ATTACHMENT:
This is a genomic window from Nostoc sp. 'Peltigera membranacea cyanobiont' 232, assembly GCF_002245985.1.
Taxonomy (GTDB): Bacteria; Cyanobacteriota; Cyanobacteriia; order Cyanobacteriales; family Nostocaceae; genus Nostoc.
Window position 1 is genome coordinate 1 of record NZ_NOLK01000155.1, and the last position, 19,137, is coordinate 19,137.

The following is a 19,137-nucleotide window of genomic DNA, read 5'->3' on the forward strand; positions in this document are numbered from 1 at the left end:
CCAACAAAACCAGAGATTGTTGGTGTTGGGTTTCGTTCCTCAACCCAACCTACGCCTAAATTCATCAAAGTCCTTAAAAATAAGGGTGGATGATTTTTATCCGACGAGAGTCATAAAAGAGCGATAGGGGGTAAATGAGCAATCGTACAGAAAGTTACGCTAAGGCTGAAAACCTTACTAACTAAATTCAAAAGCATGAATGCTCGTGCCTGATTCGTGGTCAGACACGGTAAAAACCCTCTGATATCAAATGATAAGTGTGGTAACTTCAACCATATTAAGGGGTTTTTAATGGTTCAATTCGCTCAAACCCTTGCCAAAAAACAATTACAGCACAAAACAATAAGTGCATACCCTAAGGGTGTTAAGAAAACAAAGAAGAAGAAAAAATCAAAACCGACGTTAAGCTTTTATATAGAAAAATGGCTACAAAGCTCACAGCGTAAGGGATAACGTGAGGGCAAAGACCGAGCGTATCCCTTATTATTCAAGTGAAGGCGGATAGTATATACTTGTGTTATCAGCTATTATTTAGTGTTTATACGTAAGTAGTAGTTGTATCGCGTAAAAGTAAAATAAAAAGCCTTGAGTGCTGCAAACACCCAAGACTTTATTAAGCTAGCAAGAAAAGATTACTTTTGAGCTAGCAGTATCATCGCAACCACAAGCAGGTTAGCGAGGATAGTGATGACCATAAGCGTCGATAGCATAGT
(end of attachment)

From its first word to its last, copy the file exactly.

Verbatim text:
This is a genomic window from Nostoc sp. 'Peltigera membranacea cyanobiont' 232, assembly GCF_002245985.1.
Taxonomy (GTDB): Bacteria; Cyanobacteriota; Cyanobacteriia; order Cyanobacteriales; family Nostocaceae; genus Nostoc.
Window position 1 is genome coordinate 1 of record NZ_NOLK01000155.1, and the last position, 19,137, is coordinate 19,137.

The following is a 19,137-nucleotide window of genomic DNA, read 5'->3' on the forward strand; positions in this document are numbered from 1 at the left end:
CCAACAAAACCAGAGATTGTTGGTGTTGGGTTTCGTTCCTCAACCCAACCTACGCCTAAATTCATCAAAGTCCTTAAAAATAAGGGTGGATGATTTTTATCCGACGAGAGTCATAAAAGAGCGATAGGGGGTAAATGAGCAATCGTACAGAAAGTTACGCTAAGGCTGAAAACCTTACTAACTAAATTCAAAAGCATGAATGCTCGTGCCTGATTCGTGGTCAGACACGGTAAAAACCCTCTGATATCAAATGATAAGTGTGGTAACTTCAACCATATTAAGGGGTTTTTAATGGTTCAATTCGCTCAAACCCTTGCCAAAAAACAATTACAGCACAAAACAATAAGTGCATACCCTAAGGGTGTTAAGAAAACAAAGAAGAAGAAAAAATCAAAACCGACGTTAAGCTTTTATATAGAAAAATGGCTACAAAGCTCACAGCGTAAGGGATAACGTGAGGGCAAAGACCGAGCGTATCCCTTATTATTCAAGTGAAGGCGGATAGTATATACTTGTGTTATCAGCTATTATTTAGTGTTTATACGTAAGTAGTAGTTGTATCGCGTAAAAGTAAAATAAAAAGCCTTGAGTGCTGCAAACACCCAAGACTTTATTAAGCTAGCAAGAAAAGATTACTTTTGAGCTAGCAGTATCATCGCAACCACAAGCAGGTTAGCGAGGATAGTGATGACCATAAGCGTCGATAGCATAGT